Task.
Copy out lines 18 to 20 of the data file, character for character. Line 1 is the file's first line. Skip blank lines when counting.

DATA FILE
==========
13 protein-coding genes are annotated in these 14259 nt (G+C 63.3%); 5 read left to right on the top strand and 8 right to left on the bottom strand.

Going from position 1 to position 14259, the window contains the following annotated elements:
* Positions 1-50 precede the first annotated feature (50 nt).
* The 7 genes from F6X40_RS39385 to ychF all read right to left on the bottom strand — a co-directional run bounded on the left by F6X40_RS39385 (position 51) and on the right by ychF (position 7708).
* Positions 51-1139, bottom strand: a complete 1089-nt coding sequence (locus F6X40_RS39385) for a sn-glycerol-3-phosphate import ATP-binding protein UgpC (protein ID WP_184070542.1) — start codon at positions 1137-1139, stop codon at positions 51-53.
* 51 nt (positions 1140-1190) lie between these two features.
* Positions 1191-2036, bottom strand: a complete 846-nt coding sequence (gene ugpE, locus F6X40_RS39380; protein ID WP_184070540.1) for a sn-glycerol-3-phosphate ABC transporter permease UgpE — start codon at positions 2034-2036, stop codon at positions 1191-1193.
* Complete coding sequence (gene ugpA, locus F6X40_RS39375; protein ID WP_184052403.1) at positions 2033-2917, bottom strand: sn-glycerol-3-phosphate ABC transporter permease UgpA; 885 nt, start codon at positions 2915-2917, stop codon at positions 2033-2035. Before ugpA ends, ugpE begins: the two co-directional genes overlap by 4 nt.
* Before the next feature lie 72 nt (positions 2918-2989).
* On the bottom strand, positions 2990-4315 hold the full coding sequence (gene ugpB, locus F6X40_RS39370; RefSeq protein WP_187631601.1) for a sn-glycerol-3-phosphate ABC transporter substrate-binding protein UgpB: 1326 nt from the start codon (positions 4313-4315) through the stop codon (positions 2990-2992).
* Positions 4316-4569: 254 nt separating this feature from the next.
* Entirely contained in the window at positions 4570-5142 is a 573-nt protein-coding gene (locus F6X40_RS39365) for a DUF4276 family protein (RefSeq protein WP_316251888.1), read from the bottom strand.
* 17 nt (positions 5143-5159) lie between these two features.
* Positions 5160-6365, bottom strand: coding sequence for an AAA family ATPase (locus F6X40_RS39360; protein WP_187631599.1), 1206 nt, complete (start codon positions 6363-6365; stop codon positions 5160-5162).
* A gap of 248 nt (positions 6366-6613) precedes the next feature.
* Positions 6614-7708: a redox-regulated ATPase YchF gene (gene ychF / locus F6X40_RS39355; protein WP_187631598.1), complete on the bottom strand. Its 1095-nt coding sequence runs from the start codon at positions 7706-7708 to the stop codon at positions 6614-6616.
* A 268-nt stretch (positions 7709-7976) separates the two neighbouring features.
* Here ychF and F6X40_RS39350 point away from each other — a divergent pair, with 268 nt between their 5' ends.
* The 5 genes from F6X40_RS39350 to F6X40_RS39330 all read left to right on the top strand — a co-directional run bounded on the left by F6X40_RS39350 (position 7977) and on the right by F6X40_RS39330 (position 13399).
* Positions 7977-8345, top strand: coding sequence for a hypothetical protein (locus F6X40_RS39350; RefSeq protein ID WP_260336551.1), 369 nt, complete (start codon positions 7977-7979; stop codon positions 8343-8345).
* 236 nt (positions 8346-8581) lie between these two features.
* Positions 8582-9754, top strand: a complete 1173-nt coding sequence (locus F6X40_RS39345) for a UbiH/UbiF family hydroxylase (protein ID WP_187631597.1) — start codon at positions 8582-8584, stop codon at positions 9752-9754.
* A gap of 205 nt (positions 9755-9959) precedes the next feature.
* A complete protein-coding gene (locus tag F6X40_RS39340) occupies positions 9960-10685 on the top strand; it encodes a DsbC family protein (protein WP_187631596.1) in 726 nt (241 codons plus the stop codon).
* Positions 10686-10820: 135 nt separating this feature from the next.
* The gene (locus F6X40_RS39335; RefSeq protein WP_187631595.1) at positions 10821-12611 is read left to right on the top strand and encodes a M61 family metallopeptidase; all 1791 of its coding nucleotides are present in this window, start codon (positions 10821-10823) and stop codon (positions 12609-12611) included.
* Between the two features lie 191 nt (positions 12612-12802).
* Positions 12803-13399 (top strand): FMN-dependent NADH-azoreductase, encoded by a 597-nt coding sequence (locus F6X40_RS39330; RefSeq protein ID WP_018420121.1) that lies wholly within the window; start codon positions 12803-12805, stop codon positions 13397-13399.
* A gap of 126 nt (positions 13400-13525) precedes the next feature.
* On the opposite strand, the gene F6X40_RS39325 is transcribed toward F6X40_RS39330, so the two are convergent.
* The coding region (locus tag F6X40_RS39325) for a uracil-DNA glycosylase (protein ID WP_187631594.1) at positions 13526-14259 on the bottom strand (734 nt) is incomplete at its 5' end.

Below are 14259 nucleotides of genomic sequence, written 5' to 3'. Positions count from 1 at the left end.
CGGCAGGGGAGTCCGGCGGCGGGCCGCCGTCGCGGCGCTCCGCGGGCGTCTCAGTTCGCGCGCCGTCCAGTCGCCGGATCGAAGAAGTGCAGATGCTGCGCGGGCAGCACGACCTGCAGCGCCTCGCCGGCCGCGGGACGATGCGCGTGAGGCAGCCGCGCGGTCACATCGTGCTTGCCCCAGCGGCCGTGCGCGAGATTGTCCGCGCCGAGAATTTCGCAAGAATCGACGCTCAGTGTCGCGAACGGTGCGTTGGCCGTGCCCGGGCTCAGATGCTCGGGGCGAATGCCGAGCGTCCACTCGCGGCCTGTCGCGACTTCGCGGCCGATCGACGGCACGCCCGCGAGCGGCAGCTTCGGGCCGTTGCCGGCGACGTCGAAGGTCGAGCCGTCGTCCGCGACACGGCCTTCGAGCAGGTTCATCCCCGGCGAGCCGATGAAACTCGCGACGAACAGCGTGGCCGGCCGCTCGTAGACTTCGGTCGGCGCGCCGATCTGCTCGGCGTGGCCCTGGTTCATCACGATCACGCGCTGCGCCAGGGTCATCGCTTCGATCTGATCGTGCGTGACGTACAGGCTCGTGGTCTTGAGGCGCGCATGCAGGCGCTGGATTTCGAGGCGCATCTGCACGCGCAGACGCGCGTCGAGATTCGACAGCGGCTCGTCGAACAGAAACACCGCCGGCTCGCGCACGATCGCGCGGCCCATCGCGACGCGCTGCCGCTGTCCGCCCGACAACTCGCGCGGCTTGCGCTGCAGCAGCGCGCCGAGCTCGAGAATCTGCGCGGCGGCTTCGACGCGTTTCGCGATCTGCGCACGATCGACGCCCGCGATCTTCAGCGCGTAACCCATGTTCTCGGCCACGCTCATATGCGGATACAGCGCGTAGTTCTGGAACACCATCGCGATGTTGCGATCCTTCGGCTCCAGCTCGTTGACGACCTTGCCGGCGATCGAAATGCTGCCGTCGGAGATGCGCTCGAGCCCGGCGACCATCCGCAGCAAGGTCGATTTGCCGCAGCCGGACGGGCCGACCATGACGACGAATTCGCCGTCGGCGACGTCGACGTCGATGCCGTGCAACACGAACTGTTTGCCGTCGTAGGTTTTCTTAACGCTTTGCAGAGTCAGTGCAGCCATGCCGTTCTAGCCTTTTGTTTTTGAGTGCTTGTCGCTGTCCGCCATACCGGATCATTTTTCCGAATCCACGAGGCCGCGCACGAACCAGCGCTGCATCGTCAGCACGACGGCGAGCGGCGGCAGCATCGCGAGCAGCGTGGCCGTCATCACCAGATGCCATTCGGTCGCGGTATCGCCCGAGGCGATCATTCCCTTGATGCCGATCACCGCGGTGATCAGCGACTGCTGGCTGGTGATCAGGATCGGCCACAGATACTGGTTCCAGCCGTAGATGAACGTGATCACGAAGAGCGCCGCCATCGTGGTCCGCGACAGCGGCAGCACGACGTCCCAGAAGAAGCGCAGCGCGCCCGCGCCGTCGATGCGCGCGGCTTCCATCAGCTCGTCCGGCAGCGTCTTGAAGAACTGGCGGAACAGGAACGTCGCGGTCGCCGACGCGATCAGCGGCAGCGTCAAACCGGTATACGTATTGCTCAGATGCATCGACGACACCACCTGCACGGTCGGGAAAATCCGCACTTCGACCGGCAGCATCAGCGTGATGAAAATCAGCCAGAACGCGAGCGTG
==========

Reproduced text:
* Here ychF and F6X40_RS39350 point away from each other — a divergent pair, with 268 nt between their 5' ends.
* The 5 genes from F6X40_RS39350 to F6X40_RS39330 all read left to right on the top strand — a co-directional run bounded on the left by F6X40_RS39350 (position 7977) and on the right by F6X40_RS39330 (position 13399).
* Positions 7977-8345, top strand: coding sequence for a hypothetical protein (locus F6X40_RS39350; RefSeq protein ID WP_260336551.1), 369 nt, complete (start codon positions 7977-7979; stop codon positions 8343-8345).